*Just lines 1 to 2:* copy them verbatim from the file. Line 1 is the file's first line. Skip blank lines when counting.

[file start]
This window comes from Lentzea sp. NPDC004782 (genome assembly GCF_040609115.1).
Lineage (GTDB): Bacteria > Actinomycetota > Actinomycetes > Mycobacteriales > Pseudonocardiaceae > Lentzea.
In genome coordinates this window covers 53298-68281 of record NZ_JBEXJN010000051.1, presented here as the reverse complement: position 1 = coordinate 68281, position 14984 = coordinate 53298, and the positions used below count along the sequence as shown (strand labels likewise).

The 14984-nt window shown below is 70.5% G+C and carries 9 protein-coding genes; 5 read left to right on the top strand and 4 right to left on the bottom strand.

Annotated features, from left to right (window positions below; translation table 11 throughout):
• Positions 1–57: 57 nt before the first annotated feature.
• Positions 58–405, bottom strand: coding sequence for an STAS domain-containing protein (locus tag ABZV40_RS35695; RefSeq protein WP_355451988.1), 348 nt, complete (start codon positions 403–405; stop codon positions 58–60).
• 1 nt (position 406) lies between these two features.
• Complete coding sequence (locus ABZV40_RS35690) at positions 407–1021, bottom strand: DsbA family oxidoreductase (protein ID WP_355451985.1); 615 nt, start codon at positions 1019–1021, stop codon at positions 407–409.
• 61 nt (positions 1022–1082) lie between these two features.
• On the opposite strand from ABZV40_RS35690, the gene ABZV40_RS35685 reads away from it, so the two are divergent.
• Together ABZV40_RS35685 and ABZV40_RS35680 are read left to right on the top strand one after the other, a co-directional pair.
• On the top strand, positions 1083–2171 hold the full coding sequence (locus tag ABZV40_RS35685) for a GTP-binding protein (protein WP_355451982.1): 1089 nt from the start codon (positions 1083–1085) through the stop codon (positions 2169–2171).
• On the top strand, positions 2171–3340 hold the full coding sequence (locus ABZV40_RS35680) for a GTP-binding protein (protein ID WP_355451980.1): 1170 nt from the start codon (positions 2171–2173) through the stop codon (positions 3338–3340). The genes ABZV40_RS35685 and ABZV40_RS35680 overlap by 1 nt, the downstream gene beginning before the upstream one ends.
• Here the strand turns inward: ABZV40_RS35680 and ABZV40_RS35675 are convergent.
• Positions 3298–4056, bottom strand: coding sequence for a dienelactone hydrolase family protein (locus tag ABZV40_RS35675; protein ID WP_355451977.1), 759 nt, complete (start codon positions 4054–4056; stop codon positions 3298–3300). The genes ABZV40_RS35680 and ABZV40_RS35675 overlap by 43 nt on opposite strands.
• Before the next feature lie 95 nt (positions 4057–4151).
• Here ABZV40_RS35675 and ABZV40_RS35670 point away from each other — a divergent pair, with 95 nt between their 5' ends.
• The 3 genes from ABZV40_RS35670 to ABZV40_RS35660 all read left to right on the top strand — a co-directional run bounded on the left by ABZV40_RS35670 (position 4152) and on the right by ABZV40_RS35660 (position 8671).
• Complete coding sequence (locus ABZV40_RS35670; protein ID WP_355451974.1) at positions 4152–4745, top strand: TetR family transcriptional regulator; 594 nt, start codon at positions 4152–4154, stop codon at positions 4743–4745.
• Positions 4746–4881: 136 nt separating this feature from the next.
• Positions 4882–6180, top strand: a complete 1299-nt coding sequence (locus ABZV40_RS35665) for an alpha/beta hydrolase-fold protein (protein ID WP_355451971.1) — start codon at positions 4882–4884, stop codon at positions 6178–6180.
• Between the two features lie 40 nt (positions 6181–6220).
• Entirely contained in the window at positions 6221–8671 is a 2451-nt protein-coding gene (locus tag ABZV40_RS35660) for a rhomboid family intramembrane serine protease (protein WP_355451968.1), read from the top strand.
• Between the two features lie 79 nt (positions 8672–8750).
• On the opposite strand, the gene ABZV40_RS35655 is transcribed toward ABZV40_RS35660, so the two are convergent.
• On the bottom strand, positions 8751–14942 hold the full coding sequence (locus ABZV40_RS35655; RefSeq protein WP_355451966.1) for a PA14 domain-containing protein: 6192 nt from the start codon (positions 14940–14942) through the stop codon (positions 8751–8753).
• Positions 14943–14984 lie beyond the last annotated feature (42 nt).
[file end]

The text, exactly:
This window comes from Lentzea sp. NPDC004782 (genome assembly GCF_040609115.1).
Lineage (GTDB): Bacteria > Actinomycetota > Actinomycetes > Mycobacteriales > Pseudonocardiaceae > Lentzea.